Cops Throw Parties Instead Of Punches To Bond With Community


In 2002, Fresno Police Chief Jerry Dyer had a problem on his hands with gangs in the Southwest District. Dyer convened with one of his most respected and trusted officers, Greg Garner, and they set out to make a difference in the lives of the youth and the residents in their jurisdiction. Dyer appointed Garner as Captain of the District.

Garner believes in bonding with the communities he serves, rather than just “showing up and making arrests.” He handpicked five officers, one of which was Oliver Baines.  Baines grew up as a young black man in Los Angeles who got pulled over repeatedly going to and from work and school for… being black.

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After reaching out to the community and local clergy, they decided that the best way to do that would be to hold block parties in the most troubled communities. At first residents were hesitant to join in the festivities but soon found themselves enjoying the company of the cops–along with the barbecues and the music.

There was a fatal shooting in 2006 when the Southwest District was run by a gang that called themselves Dog Pound. Before their community outreach, no one would have said a word. But now that they knew and trusted the police, the community turned into tipsters and a gang member was arrested for the killing. After several more block parties in the neighborhood they were able to disband the gang.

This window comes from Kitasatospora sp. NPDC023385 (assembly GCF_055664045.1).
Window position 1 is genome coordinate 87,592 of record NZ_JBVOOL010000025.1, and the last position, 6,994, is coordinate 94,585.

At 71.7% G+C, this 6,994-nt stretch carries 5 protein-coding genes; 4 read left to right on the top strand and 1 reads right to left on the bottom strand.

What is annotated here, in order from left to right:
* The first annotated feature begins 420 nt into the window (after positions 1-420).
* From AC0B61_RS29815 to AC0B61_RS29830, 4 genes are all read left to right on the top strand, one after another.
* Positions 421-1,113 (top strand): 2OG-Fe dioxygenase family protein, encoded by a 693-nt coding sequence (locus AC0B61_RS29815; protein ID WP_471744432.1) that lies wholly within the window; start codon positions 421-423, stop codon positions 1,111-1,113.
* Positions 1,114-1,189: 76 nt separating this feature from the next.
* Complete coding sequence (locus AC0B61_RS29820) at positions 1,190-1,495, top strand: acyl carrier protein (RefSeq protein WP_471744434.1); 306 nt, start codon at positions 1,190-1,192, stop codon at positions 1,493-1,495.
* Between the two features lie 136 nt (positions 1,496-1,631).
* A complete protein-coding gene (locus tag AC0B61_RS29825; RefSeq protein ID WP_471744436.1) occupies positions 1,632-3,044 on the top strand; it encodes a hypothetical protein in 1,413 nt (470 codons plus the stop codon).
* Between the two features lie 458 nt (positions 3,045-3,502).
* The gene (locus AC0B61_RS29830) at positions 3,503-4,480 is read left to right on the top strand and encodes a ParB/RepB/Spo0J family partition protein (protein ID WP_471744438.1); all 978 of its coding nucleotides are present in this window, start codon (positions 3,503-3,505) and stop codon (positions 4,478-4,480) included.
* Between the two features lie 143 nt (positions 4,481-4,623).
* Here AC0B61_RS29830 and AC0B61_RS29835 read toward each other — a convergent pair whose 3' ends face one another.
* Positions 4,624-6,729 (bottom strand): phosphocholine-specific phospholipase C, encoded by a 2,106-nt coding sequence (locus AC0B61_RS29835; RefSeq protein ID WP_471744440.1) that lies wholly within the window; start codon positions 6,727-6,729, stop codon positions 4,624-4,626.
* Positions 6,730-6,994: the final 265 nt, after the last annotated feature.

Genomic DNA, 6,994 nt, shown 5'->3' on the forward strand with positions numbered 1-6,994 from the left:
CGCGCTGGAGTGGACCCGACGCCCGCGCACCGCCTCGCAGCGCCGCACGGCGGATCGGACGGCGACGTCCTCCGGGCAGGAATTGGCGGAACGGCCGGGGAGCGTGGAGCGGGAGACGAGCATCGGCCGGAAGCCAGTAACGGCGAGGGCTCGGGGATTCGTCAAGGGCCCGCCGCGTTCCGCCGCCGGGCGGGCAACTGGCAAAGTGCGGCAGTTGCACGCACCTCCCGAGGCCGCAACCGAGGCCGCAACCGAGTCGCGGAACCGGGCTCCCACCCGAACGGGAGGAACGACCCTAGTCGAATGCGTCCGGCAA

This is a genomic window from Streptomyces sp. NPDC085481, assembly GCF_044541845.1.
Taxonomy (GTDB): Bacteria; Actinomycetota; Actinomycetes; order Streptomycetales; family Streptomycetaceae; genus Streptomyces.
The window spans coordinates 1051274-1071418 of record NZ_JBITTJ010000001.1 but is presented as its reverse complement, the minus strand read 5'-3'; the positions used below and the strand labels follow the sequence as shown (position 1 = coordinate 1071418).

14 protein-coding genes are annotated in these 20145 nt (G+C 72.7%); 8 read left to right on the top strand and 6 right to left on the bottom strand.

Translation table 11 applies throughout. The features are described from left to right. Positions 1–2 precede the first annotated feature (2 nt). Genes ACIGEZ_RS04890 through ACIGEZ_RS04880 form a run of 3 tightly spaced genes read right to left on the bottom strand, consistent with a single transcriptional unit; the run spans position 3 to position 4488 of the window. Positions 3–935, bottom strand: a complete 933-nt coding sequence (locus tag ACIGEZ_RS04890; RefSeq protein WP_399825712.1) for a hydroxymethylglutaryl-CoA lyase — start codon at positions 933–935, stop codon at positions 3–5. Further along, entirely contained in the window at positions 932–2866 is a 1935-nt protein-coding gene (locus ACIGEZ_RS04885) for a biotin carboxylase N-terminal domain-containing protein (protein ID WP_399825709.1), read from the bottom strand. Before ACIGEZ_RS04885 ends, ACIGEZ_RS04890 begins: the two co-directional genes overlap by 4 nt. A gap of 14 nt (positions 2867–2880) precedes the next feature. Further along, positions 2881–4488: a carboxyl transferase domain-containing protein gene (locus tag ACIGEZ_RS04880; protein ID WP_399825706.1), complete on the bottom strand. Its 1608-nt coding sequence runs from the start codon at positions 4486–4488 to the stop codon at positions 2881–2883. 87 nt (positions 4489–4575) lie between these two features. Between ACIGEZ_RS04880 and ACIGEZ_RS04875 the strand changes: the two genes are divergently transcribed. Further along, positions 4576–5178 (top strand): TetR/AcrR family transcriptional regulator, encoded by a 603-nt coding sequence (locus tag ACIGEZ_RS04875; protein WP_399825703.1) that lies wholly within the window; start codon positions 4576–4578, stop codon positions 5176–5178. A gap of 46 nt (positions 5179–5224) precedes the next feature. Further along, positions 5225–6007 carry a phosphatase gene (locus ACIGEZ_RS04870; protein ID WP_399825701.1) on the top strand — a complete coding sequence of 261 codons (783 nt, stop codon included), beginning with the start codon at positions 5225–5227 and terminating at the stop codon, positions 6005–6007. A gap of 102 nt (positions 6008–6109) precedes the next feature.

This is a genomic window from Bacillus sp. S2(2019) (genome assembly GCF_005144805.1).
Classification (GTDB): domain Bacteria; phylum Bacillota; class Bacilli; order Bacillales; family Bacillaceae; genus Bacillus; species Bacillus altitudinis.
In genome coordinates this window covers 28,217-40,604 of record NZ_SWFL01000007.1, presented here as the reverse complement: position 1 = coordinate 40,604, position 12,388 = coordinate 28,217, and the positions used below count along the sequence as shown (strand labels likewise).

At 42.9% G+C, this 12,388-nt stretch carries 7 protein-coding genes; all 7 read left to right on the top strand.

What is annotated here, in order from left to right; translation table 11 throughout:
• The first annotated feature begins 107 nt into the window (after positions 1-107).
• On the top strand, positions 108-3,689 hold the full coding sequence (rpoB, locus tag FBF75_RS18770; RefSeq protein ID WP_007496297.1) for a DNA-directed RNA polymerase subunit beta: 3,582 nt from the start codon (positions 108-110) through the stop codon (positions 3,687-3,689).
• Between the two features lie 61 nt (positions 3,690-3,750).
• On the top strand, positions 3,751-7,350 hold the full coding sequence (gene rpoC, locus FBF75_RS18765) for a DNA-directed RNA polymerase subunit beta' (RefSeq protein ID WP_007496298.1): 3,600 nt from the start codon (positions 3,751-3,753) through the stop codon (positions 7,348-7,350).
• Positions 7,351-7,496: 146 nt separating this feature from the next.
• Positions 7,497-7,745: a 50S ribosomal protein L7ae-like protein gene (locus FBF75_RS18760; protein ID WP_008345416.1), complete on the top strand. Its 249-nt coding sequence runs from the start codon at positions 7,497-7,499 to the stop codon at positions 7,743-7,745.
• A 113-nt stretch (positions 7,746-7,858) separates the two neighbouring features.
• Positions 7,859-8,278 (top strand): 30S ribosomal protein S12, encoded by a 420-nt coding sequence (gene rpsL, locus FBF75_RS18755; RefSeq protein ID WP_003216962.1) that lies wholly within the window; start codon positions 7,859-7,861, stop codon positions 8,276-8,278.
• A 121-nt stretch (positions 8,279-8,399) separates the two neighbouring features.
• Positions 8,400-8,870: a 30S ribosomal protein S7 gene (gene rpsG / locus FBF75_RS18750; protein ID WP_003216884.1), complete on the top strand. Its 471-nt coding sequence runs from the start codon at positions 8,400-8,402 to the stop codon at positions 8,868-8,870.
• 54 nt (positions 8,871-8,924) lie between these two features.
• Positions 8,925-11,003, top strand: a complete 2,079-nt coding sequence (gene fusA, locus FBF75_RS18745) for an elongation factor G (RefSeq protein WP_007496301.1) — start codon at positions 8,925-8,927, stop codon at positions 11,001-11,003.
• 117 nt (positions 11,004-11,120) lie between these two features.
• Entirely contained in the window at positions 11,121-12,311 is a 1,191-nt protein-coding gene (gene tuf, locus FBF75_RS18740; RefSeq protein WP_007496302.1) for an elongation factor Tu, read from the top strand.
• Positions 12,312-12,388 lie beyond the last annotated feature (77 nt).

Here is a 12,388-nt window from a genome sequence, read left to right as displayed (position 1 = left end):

“We didn’t have protests in Fresno last August, and September and October. And that’s not by accident,” said Mayor Ashley Swearengin. “It’s because there has been such consistent and constant work between law enforcement and the community.”

The Fresno Police have experienced so much success with this project that they have been able to sustain it without any federal grant money for the past ten years. They partner with community and church groups and organizations like YouthBuild.  They work within the United States and around the globe providing programs to low income youth so that they can “learn construction skills to help build affordable housing and other community assets such as community centers and schools.”

“When you respect and empower the young people, they want to build a bridge,” said YouthBuild USA founder Dorothy Stoneman. “It makes them want to improve the community, and that always includes police-community relations.”

Imagine that. Treating people with dignity, respect and opportunity encourages growth, community-building and good behavior.  What an exciting and novel concept.

Police in Los Angeles, New York, Ferguson, Baltimore, Cleveland, Houston, Muskogee and Kenosha (among others) could learn from this department.

Featured Image from Washington Post.

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